PIA20698: K2 Finds Earth-Sized Planets (Artist's Concept)
 Mission:  Kepler
 Product Size:  1800 x 1050 pixels (w x h)
 Produced By:  JPL
 Full-Res TIFF:  PIA20698.tif (2.043 MB)
 Full-Res JPEG:  PIA20698.jpg (139.7 kB)

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This artist's concept shows NASA's Kepler Space Telescope on its K2 mission. In July 2016, an international team of astronomers announced they had discovered more than 100 new planets using this telescope. The batch includes four planets in the size range of Earth that are orbiting a single dwarf star, depicted in this illustration.

Two of these planets are too hot to support life as we know it, but two are in the star's "habitable" zone, where liquid water could exist on the surface. These small, rocky worlds are far closer to their star than Mercury is to our sun. But because the star is smaller and cooler than ours, its habitable zone is much closer. One of the two planets in the habitable zone, K2-72c, has a "year" about 15 Earth-days long -- the time it takes to complete one orbit. This closer planet is likely about 10 percent warmer than Earth. The slightly more distant planet in the habitable zone, K2-72e, has a year lasting 24 Earth days, and would be about 6 percent colder than Earth.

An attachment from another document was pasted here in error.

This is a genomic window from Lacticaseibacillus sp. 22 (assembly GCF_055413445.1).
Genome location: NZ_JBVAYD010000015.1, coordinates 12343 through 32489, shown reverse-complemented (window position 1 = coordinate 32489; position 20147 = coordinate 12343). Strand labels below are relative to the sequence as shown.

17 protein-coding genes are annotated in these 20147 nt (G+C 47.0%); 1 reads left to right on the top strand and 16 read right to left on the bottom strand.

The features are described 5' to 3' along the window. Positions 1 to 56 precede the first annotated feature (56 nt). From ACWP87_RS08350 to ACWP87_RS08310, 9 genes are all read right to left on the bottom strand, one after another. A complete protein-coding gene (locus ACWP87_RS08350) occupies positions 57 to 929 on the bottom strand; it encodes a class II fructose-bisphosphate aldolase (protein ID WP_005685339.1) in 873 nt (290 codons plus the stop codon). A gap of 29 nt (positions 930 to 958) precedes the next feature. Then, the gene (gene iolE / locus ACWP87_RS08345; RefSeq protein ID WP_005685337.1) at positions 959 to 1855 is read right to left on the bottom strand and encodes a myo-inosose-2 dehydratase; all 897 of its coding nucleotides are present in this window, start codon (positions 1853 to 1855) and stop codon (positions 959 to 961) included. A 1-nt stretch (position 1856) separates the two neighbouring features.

NASA Ames manages the Kepler and K2 missions for NASA's Science Mission Directorate. NASA's Jet Propulsion Laboratory in Pasadena, California, managed Kepler mission development. Ball Aerospace & Technologies Corporation operates the flight system with support from the Laboratory for Atmospheric and Space Physics at the University of Colorado at Boulder.

For more information on the Kepler and the K2 mission, visit kepler.nasa.gov/.

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